Suicide is not selfish. I absolutely hate it when people say that. Being selfish is trying to benefit and further yourself without thinking about others. These kids never go into this thinking that they want to hurt everyone around them--they do it because they want to stop the pain that is constantly there for them. We say "just get help, its that easy!" but it's easy for us to think that because we don't understand the state of mind they are in. For them, help does not exist because they are alone in the world.
Adolescent counseling services can only do so much, but I guarantee that if you just observe carefully and extend a helping hand to those who you even have the slightest notion of needing it, it could save someone's life just as well as going to counseling could. We need to stop looking at stereotypes, shunning people because they are "weird" or "different" and start understanding that only the human race created these problems and only the human race can help eliminate them.
Posted by Paly Student, a resident of the Midtown neighborhood, on Jun 4, 2009 at 10:56 pm
If police are stationed at the railroad crossings, anyone determined enough will just find another point to get to the tracks, unfortunately. That would not be a sound solution and would just waste resources.
But yes, something must certainly be done. More discussions like the forum held tonight should be held. Palo Alto absolutely has a suicide problem. Not only have the mentioned students committed suicide in the past months and years, but a number of alumni have done the same recently as well. It's truly tragic.
Posted by OhlonePar, a resident of the Duveneck/St. Francis neighborhood, on Jun 4, 2009 at 10:56 pm
Oh, the rate start skyrocketing about 15-20 years ago, then leveled off (drugs), then started climbing again. That's the national stat on youth suicide. It's high here--since it's a rare phenomenon the rate gets bumped up in this kind of situation.
Posted by gunnstudent, a member of the Gunn High School community, on Jun 4, 2009 at 10:59 pm
This is just so sad...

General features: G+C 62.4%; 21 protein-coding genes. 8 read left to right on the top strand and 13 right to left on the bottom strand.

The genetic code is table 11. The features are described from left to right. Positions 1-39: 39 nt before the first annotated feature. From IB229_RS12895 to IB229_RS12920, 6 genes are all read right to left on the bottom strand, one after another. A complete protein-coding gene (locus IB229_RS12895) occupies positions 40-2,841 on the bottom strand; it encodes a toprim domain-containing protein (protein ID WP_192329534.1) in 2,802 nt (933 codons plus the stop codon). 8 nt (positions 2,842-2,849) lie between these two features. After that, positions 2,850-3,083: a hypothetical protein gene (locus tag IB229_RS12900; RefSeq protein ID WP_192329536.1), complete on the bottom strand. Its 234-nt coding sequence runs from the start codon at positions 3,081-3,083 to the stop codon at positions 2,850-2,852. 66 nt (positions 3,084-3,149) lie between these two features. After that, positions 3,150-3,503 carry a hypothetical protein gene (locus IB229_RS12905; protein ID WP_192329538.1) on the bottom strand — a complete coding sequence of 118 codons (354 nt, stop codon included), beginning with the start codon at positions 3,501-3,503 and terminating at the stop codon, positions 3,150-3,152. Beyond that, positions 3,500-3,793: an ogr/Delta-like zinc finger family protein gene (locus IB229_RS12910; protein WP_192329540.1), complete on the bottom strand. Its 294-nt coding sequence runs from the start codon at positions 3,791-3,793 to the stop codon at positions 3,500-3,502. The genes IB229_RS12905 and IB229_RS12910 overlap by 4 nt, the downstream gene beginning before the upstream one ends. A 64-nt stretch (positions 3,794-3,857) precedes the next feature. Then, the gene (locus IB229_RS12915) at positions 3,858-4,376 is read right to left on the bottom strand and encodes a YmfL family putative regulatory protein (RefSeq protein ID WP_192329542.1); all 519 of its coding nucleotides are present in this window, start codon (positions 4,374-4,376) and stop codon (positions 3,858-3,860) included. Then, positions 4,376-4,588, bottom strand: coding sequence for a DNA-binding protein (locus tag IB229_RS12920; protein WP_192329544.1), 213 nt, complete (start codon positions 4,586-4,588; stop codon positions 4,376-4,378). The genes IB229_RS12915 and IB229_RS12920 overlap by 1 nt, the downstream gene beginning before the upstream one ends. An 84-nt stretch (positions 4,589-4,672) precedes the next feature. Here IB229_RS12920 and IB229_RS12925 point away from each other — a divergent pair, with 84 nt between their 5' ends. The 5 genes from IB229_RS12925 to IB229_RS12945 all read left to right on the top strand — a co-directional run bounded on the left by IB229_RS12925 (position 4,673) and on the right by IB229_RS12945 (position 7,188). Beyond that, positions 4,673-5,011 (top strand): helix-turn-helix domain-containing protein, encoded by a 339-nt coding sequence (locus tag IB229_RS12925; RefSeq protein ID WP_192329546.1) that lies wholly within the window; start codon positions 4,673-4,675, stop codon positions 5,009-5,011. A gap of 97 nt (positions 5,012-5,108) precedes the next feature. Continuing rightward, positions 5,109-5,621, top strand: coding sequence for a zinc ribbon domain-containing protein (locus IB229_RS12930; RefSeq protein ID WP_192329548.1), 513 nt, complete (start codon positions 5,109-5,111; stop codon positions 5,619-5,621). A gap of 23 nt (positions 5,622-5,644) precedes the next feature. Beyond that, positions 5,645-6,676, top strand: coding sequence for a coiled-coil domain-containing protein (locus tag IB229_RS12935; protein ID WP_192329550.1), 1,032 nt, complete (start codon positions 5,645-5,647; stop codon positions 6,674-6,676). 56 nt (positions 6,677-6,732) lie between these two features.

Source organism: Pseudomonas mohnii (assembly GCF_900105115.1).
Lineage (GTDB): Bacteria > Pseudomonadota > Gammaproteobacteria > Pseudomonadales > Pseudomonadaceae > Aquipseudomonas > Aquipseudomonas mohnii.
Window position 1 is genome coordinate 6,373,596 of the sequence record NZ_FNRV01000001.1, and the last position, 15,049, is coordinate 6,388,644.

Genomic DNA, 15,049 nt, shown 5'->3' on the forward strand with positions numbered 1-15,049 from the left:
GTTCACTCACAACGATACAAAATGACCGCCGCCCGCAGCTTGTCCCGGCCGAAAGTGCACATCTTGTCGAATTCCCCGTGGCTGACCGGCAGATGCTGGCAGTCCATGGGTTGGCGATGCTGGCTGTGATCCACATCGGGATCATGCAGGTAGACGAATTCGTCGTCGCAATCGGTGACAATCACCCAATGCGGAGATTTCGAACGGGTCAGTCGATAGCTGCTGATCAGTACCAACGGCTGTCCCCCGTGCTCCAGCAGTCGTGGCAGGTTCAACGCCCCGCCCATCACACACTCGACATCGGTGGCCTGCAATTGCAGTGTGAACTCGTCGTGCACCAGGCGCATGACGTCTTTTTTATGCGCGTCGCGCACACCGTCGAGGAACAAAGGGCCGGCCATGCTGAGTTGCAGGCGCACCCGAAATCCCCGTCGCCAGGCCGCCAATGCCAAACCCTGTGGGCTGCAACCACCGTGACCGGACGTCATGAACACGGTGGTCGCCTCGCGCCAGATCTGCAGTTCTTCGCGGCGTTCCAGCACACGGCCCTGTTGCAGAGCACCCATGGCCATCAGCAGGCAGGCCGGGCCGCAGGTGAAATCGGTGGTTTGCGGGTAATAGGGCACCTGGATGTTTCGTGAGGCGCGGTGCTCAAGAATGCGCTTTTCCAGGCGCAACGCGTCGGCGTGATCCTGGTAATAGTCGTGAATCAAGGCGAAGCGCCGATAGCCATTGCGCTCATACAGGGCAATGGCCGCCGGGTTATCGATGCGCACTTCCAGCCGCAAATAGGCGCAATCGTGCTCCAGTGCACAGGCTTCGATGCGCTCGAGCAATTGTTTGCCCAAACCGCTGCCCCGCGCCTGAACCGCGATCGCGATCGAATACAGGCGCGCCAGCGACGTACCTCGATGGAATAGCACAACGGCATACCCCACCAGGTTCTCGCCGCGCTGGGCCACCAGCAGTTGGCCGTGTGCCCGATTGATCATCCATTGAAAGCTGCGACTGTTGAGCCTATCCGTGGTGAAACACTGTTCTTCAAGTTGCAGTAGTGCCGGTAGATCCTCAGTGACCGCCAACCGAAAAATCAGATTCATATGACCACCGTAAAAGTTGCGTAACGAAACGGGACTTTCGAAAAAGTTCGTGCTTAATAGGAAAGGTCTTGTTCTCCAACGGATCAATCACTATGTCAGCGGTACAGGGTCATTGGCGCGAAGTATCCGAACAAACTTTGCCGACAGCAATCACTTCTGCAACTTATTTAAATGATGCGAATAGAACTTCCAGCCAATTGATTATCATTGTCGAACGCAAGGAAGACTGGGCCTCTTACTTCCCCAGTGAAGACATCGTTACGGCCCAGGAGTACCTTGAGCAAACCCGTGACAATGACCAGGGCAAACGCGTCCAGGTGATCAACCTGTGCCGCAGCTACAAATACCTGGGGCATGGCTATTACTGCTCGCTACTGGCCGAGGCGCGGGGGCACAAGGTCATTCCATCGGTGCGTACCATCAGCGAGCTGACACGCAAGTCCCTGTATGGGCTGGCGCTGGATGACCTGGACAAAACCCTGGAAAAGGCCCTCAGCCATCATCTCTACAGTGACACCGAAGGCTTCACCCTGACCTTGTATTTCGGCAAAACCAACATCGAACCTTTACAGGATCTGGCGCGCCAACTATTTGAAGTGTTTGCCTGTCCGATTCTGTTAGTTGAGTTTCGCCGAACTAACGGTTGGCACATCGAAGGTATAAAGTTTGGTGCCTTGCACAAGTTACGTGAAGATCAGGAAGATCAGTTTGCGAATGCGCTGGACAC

I agree, we as students should watch out to make sure this doesn't happen again. Can we organize people to watch out?
I also can't say that this is the school's fault. A lot of the pressure we feel at school comes from our peers, families and our own expectations, not the teachers or schools. Also, this is not a unique problem to Gunn. The solution is us coming together as a community and helping each other realize what a loss and waste suicide is.
Posted by Erica Anderson, a resident of the Barron Park neighborhood, on Jun 4, 2009 at 11:01 pm
This isn't just a matter of stress its also a matter of acceptance, parents accepting their children for who they are. Parents hold a strong emphasis on a teens life and if parents don't accept their child for their identity they make then that pressure could be enough for them to commit suicide. Parents be aware of the way you talk to your child and how it effects your child's lifestyle. There isn't two suicides in one month for no reason, we have to really dig deep to figure out why our loved ones feel so alone/depressed they want to take their lives.
Posted by Again, a resident of East Palo Alto, on Jun 4, 2009 at 11:01 pm
This isn't happening in MP, MV, LA, EPA, Cupertino, etc. You all are in a pressure cooker and need to figure this out, fast. It was bad when I was in school in PA, and since that time, more than half a dozen students have killed themselves. You plastic Palo Alto bubble is popping and it's messy, heartbreaking, tragic, but preventable.
Posted by RR, a resident of Another Palo Alto neighborhood, on Jun 4, 2009 at 11:04 pm
No amount of efforts by police, teachers and others watching the crossing will prevent suicides. In my opinion, what can make a lasting positive effect is simply lending our ears and just listen to the downpour of kids' (and adults) sob stories. The pressure induced by peer pressure, self driven drive to succeed, get just not any admission, but in a prestigious schools, pressure to live a life of what parents could not do but want their kids to do, etc., etc., is just too much to bear. Adults who are around kids (their own and others) should try to convey that being average at times is not bad. Getting admission in a community college is perfectly ok even if their friends go to Ivy league, etc., They should continue to reinforce compassion, provide unconditional love, give guidance, lend their shoulder, share laughs, show genuine concerns when the kids are going through tough times, etc., will give the young kids, a new hope in life. They will feel that it is fine to be normal (need not be super humanbeing). Adults (parents and extended families) should try teir best not to compare others with their kids and see them as unique and precious. // For help, please call the below (I hope most of the numbers are still active):
Posted by Momusedtobeyoung, a resident of the Charleston Meadows neighborhood, on Jun 4, 2009 at 11:05 pm
One of our classmates was trying to run away and left a note at school about twenty years ago when I was in high school. The whole class went out to search for him the whole night. We were so lucky to find him the next day morning and he was still alive. When thought back, all of us really feel so lucky we found him or we could be really painful for our rest of life.